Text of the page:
Since late 2000, Coldplay has remained one of the most consistently successful acts in rock music. In an industry that has struggled mightily to adjust to modern consumption habits, these four decidedly awkward Brits comprise a near bulletproof commercial conglomerate. The band's most recent album, 2011's "Mylo Xyloto," has continued this trend, selling 4.5 million albums globally. Now six dates into its North American tour, Coldplay has set up shop for three sold-out nights at the Hollywood Bowl.
Since late 2000, Coldplay has remained one of the most consistently successful acts in rock music. In an industry that has struggled mightily to adjust to modern consumption habits, these four decidedly awkward Brits comprise a near bulletproof commercial conglomerate. The band’s most recent album, 2011’s “Mylo Xyloto,” has continued this trend, selling 4.5 million albums globally. Now six dates into its North American tour, Coldplay has set up shop for three sold-out nights at the Hollywood Bowl.
As the house lights dimmed, the brazen orchestral strains of Alan Silvestri’s “Back to the Future” theme blasted through the PA. It was an awkward, artistically illogical, yet strangely endearing choice for walkout music — in essence, it was quintessential Coldplay. The four members quickly trotted onstage and launched into the frantic rush of “Mylo Xyloto” opener “Hurts Like Heaven.” Audience members had been given rainbow-colored wristbands upon entry, which were triggered midway through the song, glowing and pulsating fantastically through the rafters. As fireworks shot from the lip of the gaping bandshell, it was clear that payoffs would not be in short supply on this evening.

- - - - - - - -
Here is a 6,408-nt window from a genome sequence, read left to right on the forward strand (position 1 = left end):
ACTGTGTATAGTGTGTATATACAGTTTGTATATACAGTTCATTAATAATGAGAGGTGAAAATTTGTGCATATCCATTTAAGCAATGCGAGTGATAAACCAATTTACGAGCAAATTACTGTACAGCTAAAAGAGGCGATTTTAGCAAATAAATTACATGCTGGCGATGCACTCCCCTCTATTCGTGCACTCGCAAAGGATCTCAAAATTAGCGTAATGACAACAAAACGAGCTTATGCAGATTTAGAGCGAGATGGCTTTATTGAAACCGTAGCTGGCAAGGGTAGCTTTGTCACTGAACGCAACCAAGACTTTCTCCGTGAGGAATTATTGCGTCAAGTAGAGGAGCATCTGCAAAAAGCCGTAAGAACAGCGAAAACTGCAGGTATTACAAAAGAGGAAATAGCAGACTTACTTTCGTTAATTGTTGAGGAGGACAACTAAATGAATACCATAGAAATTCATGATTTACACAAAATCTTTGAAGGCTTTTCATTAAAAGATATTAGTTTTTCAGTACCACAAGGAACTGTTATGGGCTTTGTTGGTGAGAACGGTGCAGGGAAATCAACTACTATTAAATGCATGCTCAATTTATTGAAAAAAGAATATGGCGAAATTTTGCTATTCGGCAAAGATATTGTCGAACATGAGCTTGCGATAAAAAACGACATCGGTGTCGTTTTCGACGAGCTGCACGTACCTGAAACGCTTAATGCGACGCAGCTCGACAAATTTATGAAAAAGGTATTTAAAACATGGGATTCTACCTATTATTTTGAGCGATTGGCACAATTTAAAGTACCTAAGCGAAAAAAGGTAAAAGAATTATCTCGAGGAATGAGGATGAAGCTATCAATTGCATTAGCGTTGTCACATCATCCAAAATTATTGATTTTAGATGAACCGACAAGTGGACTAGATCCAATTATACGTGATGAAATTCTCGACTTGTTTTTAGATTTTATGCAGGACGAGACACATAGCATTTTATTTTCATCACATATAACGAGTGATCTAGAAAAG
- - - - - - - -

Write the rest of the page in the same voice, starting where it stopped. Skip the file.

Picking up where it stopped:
Early hit “In My Place” was up next, with its signature, pulsing drum beat eliciting a euphoric audience response. Frontman Chris Martin danced and shuffled his way onto an extended stage peninsula, holding his microphone to the crowd and letting them finish off the chorus sections. Massive plumes of paper confetti were shot from cannons throughout the entire venue, dousing fans in rainbow-colored hearts and geometric shapes. Epic readings of “The Scientist” and “Yellow” soon followed, with the latter track benefiting from a stripped down intro section comprising light piano and Martin’s emotive vocals.
The group performed nearly all of its major hits, fleshing out the set with a couple of lesser-known ballads, “Lovers in Japan,” “Warning Sign” and album cuts from “Mylo.” The Rihanna collaboration, “Princess of China” was performed with the group crowded closely together on the stage runway, with a digital recreation of Rihanna singing along from the video monitors. It wasn’t quite Tupac at Coachella, but synthetic collaborations of this nature seem to be a sign of things to come for acts who tour on this scale.
“Charlie Brown” and “Paradise” closed out the set, revealing that Coldplay’s newer material is almost more stadium-ready than its previous output. “Paradise” was especially well performed: a perfect storm of thunderous drums, vocal chants and stage show wizardry. The encore included staple tracks “Clocks,” “Fix You” and recent single “Every Teardrop Is a Waterfall.”
The show was a brisk hour and a half in total; just long enough to satisfy without exposing any of the band’s musical limitations. Critics often focus upon what Coldplay isn’t: namely, a band with the artistic depth or musicianship of its sonic predecessor, Radiohead. But in the end, Coldplay is what it always has been: a pop band. And it is darn good at being just that.